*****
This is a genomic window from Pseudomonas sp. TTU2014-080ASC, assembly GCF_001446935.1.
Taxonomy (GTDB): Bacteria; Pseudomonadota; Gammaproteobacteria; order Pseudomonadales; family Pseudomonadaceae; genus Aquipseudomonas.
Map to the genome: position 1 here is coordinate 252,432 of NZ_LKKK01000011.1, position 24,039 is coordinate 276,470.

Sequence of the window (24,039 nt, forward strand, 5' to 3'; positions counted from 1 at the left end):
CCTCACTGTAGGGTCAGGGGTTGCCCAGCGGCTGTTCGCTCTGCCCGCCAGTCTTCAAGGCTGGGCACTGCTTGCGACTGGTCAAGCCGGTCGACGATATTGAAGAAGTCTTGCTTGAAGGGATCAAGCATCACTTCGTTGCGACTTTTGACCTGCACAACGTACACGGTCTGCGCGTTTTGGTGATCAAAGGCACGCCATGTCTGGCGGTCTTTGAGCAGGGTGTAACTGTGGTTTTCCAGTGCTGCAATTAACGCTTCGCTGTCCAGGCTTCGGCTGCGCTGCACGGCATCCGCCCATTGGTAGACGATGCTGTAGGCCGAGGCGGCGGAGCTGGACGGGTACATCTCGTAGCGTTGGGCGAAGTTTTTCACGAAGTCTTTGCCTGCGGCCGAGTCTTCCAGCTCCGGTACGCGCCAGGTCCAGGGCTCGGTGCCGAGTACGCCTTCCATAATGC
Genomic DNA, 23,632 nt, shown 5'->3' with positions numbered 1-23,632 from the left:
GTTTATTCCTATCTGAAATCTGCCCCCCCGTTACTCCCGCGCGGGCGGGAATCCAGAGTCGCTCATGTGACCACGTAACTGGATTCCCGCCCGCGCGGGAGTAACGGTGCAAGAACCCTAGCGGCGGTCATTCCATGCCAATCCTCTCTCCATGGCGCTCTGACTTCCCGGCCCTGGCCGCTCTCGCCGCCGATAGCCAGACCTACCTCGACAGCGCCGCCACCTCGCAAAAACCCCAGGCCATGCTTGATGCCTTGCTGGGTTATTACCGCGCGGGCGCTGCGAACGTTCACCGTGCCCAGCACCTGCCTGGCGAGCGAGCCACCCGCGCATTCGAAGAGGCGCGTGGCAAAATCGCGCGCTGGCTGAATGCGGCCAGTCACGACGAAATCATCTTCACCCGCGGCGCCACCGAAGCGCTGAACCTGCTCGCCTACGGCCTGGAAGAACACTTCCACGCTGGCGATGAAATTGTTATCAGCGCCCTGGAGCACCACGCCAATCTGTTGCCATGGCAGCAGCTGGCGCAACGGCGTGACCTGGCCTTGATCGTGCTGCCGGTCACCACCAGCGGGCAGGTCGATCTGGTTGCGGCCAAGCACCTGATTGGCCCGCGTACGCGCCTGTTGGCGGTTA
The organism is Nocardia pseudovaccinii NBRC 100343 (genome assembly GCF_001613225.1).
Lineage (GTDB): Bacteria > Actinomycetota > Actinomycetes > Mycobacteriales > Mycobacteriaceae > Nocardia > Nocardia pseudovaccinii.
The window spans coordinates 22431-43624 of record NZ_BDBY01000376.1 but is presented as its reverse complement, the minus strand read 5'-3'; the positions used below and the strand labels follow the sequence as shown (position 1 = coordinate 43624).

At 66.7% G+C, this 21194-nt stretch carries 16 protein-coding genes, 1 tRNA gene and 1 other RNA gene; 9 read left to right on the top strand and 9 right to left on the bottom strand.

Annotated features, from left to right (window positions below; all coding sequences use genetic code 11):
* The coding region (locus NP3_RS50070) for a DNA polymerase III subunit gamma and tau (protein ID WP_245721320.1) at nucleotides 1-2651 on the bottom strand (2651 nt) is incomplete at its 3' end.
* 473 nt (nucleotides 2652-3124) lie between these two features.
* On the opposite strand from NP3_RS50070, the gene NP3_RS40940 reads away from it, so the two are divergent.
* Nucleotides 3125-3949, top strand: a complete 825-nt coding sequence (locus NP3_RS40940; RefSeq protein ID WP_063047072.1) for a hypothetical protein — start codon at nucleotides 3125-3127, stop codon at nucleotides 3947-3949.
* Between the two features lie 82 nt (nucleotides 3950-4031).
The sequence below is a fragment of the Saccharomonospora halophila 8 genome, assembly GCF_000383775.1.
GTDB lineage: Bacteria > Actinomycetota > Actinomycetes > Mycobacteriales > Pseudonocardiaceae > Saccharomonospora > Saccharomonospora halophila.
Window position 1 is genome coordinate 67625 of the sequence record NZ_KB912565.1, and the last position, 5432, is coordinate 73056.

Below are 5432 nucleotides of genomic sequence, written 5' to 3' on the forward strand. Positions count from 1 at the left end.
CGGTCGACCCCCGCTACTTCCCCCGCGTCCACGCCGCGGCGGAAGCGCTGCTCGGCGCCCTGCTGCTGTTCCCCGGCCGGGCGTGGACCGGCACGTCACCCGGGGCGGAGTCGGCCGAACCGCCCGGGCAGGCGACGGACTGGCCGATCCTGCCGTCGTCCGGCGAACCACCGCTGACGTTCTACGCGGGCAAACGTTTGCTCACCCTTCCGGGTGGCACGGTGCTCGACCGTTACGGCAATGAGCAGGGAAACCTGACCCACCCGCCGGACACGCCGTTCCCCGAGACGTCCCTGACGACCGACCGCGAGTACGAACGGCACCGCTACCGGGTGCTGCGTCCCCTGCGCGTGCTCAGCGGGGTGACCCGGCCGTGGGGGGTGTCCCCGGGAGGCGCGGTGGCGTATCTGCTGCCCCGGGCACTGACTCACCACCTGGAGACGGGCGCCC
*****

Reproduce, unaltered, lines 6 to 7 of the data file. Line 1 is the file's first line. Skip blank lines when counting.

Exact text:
Genomic DNA, 23,632 nt, shown 5'->3' with positions numbered 1-23,632 from the left:
GTTTATTCCTATCTGAAATCTGCCCCCCCGTTACTCCCGCGCGGGCGGGAATCCAGAGTCGCTCATGTGACCACGTAACTGGATTCCCGCCCGCGCGGGAGTAACGGTGCAAGAACCCTAGCGGCGGTCATTCCATGCCAATCCTCTCTCCATGGCGCTCTGACTTCCCGGCCCTGGCCGCTCTCGCCGCCGATAGCCAGACCTACCTCGACAGCGCCGCCACCTCGCAAAAACCCCAGGCCATGCTTGATGCCTTGCTGGGTTATTACCGCGCGGGCGCTGCGAACGTTCACCGTGCCCAGCACCTGCCTGGCGAGCGAGCCACCCGCGCATTCGAAGAGGCGCGTGGCAAAATCGCGCGCTGGCTGAATGCGGCCAGTCACGACGAAATCATCTTCACCCGCGGCGCCACCGAAGCGCTGAACCTGCTCGCCTACGGCCTGGAAGAACACTTCCACGCTGGCGATGAAATTGTTATCAGCGCCCTGGAGCACCACGCCAATCTGTTGCCATGGCAGCAGCTGGCGCAACGGCGTGACCTGGCCTTGATCGTGCTGCCGGTCACCACCAGCGGGCAGGTCGATCTGGTTGCGGCCAAGCACCTGATTGGCCCGCGTACGCGCCTGTTGGCGGTTA